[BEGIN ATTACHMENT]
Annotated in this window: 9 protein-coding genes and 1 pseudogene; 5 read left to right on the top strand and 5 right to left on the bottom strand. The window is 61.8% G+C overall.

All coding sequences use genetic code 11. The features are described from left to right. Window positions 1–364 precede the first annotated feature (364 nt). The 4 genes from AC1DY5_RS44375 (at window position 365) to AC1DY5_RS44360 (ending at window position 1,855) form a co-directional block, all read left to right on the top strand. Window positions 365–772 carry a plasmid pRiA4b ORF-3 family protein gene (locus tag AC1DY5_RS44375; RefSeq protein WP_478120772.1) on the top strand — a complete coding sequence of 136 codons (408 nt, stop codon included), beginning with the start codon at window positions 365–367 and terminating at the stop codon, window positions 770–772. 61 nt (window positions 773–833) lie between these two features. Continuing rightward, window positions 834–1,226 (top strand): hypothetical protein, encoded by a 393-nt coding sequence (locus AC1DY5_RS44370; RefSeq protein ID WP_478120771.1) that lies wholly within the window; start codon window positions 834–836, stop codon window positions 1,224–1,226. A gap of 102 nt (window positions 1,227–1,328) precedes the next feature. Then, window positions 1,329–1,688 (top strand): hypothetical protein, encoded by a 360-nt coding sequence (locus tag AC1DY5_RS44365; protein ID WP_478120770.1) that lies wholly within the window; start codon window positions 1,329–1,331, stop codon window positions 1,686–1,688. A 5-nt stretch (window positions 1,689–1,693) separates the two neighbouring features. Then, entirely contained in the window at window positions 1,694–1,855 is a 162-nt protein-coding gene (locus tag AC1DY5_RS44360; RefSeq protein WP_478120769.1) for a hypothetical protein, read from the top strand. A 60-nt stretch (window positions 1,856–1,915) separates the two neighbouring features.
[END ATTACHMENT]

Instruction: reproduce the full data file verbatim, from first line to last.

Annotated in this window: 9 protein-coding genes and 1 pseudogene; 5 read left to right on the top strand and 5 right to left on the bottom strand. The window is 61.8% G+C overall.

All coding sequences use genetic code 11. The features are described from left to right. Window positions 1–364 precede the first annotated feature (364 nt). The 4 genes from AC1DY5_RS44375 (at window position 365) to AC1DY5_RS44360 (ending at window position 1,855) form a co-directional block, all read left to right on the top strand. Window positions 365–772 carry a plasmid pRiA4b ORF-3 family protein gene (locus tag AC1DY5_RS44375; RefSeq protein WP_478120772.1) on the top strand — a complete coding sequence of 136 codons (408 nt, stop codon included), beginning with the start codon at window positions 365–367 and terminating at the stop codon, window positions 770–772. 61 nt (window positions 773–833) lie between these two features. Continuing rightward, window positions 834–1,226 (top strand): hypothetical protein, encoded by a 393-nt coding sequence (locus AC1DY5_RS44370; RefSeq protein ID WP_478120771.1) that lies wholly within the window; start codon window positions 834–836, stop codon window positions 1,224–1,226. A gap of 102 nt (window positions 1,227–1,328) precedes the next feature. Then, window positions 1,329–1,688 (top strand): hypothetical protein, encoded by a 360-nt coding sequence (locus tag AC1DY5_RS44365; protein ID WP_478120770.1) that lies wholly within the window; start codon window positions 1,329–1,331, stop codon window positions 1,686–1,688. A 5-nt stretch (window positions 1,689–1,693) separates the two neighbouring features. Then, entirely contained in the window at window positions 1,694–1,855 is a 162-nt protein-coding gene (locus tag AC1DY5_RS44360; RefSeq protein WP_478120769.1) for a hypothetical protein, read from the top strand. A 60-nt stretch (window positions 1,856–1,915) separates the two neighbouring features.